I am a master student at a big university in Germany. I am not a chemistry student myself, but as I am active in university politics, an issue was brought to me that I am not sure how to deal with.

Master students in chemistry have to do mandatory lab hours to be admitted to the exam for some specific modules. During these lab hours they synthesize chemicals for semi-commercial research projects which is a win-win situation for the professors and the students as students get in touch with real research and the professors get a lot of work done.

The problem is that over the last years a lot of postdoc and doctarate positions got cancelled because of an austerity program. The professors subsequently assigned more and more lab hours while decreasing the hours for self-study to stay within the 30 hours/credit point requirement. The demand for knowledge from the lectures stayed the same, so students actually need the same amount of self-study as before. There seems to be a big conflict of interests.

I cannot prove it, but sources from the working groups told me that at least one professor informally made clear, that he is well aware of this issue, but chooses to take benefits from it.

I am not asking if this is ethical as this is clearly not the case. I am asking what I can do to end this exploitation of master students. Who is the right person to talk to about these issues? Is it even adequate maybe to take legal action against the faculty?

  • 3
    Might be interested in this question: academia.stackexchange.com/questions/24526/…
    – Alexandros
    Jul 20, 2015 at 16:31
  • In United States, funding agencies mandate conflict of interest disclosures from researchers. As result, the universities have people whose job is to manage conflict of interest. If your university has such people, they might help. I do not see a basis for a legal action though (is there a contract with the student that university breaches?).
    – Boris Bukh
    Jul 20, 2015 at 16:33
  • Alexandros: The question you mentioned is indeed interesting as the issues touched are very similar. Thanks for the hint.
    – anon
    Jul 20, 2015 at 17:01
  • Can you elaborate on the phrase "semi-commercial"? What are these products being used for? Who benefits, in what way, and how much? Jul 20, 2015 at 18:44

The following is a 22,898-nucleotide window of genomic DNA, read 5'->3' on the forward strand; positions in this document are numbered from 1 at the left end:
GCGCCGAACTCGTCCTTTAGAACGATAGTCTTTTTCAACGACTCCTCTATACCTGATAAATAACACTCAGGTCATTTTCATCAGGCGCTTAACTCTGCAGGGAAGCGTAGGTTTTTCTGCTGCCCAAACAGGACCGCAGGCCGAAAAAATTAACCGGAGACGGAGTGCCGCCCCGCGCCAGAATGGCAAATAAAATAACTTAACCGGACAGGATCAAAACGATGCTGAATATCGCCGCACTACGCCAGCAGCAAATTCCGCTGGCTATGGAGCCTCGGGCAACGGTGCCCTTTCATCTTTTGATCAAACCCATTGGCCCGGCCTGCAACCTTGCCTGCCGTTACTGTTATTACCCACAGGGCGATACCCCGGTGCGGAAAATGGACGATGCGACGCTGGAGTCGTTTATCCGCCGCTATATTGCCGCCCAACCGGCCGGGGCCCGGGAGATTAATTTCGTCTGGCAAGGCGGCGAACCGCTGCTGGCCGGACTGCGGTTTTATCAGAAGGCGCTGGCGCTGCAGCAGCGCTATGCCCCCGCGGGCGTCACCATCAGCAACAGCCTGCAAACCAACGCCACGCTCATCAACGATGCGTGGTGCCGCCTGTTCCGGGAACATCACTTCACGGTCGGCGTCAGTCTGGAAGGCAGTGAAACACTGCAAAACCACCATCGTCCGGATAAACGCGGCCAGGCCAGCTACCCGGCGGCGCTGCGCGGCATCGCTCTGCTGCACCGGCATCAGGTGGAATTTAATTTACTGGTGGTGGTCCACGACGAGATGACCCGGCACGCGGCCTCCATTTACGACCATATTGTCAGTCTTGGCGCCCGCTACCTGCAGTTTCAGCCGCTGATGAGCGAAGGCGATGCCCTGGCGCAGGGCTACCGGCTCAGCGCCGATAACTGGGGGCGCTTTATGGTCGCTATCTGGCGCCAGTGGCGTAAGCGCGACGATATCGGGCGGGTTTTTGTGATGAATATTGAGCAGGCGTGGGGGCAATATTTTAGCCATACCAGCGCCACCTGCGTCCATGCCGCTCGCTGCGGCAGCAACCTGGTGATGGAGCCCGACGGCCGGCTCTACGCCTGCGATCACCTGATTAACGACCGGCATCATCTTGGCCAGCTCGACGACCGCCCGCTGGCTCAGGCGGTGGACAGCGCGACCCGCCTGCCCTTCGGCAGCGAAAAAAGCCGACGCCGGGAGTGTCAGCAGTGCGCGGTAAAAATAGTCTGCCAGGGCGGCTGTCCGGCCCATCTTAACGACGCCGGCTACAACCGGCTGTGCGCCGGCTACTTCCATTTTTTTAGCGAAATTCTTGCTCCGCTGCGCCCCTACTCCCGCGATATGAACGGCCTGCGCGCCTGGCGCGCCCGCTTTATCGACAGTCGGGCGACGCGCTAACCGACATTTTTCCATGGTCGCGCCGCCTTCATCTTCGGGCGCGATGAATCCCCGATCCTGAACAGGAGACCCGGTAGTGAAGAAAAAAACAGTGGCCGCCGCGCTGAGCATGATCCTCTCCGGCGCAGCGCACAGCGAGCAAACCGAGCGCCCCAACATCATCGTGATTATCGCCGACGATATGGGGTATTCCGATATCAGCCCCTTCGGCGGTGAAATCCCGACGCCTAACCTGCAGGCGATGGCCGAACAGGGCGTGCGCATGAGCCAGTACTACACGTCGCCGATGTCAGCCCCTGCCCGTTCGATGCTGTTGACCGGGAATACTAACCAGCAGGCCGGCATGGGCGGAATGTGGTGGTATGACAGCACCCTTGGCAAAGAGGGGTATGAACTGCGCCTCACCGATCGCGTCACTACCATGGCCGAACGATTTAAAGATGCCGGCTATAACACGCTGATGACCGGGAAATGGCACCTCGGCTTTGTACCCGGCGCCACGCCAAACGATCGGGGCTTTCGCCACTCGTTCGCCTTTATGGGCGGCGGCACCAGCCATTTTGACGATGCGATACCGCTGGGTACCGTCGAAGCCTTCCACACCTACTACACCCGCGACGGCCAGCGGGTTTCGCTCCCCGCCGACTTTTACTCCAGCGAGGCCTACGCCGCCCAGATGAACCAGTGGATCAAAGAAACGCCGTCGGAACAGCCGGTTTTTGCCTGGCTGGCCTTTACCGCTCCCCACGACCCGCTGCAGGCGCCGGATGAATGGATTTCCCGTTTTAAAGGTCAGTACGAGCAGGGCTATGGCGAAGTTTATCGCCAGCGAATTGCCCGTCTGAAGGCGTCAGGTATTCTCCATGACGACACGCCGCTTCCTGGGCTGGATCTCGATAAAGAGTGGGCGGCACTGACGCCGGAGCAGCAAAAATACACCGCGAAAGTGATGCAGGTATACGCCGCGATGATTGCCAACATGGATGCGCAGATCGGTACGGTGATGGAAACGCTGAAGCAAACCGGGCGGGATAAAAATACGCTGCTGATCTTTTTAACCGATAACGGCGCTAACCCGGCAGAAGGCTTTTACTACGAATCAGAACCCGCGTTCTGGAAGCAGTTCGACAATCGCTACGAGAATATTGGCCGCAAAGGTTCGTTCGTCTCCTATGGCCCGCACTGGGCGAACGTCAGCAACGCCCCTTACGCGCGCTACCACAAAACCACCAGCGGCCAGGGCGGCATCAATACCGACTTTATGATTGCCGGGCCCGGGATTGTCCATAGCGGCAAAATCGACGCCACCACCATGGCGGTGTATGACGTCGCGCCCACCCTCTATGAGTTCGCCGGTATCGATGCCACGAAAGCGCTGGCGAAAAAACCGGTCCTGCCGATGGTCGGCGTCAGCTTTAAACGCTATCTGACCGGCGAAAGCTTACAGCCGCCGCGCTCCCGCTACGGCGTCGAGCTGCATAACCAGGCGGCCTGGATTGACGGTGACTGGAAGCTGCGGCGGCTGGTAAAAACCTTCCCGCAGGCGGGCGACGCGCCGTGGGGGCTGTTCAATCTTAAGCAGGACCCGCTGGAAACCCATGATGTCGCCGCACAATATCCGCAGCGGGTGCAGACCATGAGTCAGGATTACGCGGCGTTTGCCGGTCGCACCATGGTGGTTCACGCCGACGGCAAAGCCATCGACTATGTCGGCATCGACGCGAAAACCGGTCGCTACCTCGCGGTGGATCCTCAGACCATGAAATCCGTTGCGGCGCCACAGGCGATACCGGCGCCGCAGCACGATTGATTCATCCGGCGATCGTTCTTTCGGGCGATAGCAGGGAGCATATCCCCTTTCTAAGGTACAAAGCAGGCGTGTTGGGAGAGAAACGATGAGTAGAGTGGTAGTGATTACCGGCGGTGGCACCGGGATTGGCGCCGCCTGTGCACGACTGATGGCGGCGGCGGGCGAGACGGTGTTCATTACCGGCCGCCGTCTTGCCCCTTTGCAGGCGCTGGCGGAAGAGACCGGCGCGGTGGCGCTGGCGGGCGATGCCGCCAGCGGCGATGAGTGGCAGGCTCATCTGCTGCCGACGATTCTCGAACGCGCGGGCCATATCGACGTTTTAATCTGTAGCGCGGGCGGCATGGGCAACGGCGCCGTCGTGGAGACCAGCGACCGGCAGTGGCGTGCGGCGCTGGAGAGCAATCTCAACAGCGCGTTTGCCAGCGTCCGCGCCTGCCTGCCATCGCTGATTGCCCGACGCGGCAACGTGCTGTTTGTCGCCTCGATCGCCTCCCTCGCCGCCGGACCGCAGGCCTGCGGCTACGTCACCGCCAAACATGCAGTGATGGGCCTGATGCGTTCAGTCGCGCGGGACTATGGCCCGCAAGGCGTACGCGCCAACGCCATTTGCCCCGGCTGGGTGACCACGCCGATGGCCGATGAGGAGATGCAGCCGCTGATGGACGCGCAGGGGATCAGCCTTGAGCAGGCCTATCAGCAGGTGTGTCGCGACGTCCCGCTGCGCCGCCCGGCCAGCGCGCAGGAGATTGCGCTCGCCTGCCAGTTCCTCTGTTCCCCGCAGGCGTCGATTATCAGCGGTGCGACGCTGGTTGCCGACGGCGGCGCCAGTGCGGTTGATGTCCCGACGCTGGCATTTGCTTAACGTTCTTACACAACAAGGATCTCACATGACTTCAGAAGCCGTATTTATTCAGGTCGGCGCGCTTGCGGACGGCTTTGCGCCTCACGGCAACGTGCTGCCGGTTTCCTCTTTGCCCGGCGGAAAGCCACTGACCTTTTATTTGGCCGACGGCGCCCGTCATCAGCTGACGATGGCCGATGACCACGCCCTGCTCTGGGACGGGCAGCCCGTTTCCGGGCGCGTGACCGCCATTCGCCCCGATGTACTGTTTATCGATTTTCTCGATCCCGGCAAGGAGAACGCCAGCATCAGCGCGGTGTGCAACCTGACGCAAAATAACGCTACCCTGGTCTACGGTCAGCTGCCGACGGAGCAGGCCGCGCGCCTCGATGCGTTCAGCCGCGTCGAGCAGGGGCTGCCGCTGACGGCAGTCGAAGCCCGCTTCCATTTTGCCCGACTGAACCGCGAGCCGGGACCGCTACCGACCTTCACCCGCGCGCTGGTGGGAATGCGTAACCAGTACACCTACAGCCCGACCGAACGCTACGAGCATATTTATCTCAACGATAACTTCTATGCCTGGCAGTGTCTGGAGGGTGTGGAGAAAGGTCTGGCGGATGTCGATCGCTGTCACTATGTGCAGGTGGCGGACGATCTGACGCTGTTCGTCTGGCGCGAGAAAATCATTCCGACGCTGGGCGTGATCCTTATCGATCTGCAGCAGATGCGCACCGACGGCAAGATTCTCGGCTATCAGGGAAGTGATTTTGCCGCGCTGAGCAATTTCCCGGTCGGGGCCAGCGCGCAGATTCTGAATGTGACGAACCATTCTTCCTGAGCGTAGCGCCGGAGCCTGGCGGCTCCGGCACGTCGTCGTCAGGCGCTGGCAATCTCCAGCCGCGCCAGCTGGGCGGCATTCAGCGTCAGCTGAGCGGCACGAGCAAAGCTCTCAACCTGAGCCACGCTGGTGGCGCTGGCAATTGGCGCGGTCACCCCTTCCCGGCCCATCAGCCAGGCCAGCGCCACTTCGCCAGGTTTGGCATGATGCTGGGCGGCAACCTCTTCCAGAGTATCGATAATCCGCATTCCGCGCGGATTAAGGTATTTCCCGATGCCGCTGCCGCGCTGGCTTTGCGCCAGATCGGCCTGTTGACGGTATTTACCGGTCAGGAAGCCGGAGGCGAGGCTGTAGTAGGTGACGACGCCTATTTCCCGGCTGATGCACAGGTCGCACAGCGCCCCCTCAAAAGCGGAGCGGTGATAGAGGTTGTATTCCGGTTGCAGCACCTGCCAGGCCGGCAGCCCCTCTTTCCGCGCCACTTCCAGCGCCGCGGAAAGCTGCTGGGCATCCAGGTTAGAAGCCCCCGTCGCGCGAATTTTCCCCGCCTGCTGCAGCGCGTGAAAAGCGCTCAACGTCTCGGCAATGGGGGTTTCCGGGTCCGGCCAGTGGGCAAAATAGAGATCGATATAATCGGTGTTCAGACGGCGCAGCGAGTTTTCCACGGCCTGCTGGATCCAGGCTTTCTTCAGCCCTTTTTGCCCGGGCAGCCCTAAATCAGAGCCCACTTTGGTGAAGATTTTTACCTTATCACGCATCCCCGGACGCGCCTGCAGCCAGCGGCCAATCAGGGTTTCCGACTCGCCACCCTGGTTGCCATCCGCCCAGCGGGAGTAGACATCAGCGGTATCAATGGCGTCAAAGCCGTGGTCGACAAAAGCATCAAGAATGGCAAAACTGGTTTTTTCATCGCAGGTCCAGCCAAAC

• Nate Eldredge: The research is done using third-party funds. I might be wrong, but i think think the third party gets certain rights to the patents the research yields.
    – anon
    Jul 20, 2015 at 18:59

1 Answer 1


First, see if you can find some existing university policy you could use as a basis for a complaint. The other place you could look would be in some professional societies for their ethics policies. Your university would not be bound to follow ethics recommendation made by outside bodies, but still it could be a useful reference to help you apply pressure.

If there is no university (or government) ethics policy in place, then you can lobby for one to be created. Look at some general ethics policies and try to draw something up as a proposal.

I don't know where in your university governance structure you could submit a proposal of this sort -- that could vary from country to country or even by institution.

Once you have a proposal or a platform, you need broad support. It's okay if you don't have a ton of people supporting it initially. As you become more public in advocating for your university to comply with its own policy, or for it to enact a policy, people will join you. Be ready to catch them with at minimum a google group.

Hopefully you can get some faculty to join with you in advocating for some clear limits for the chemistry students' non-academic requirements. Hopefully they will see that the level of excellence of the institution will go down if students are spending too much time on "production", and not enough time expanding their knowledge and creativity.

Point of comparison: in the U.S., graduate teaching assistants work 20 hours a week. Based on my experience as a TA, I would say that it would be difficult or impossible for most mere mortals to make significant progress in the graduate studies if the work hours per week were above 25.

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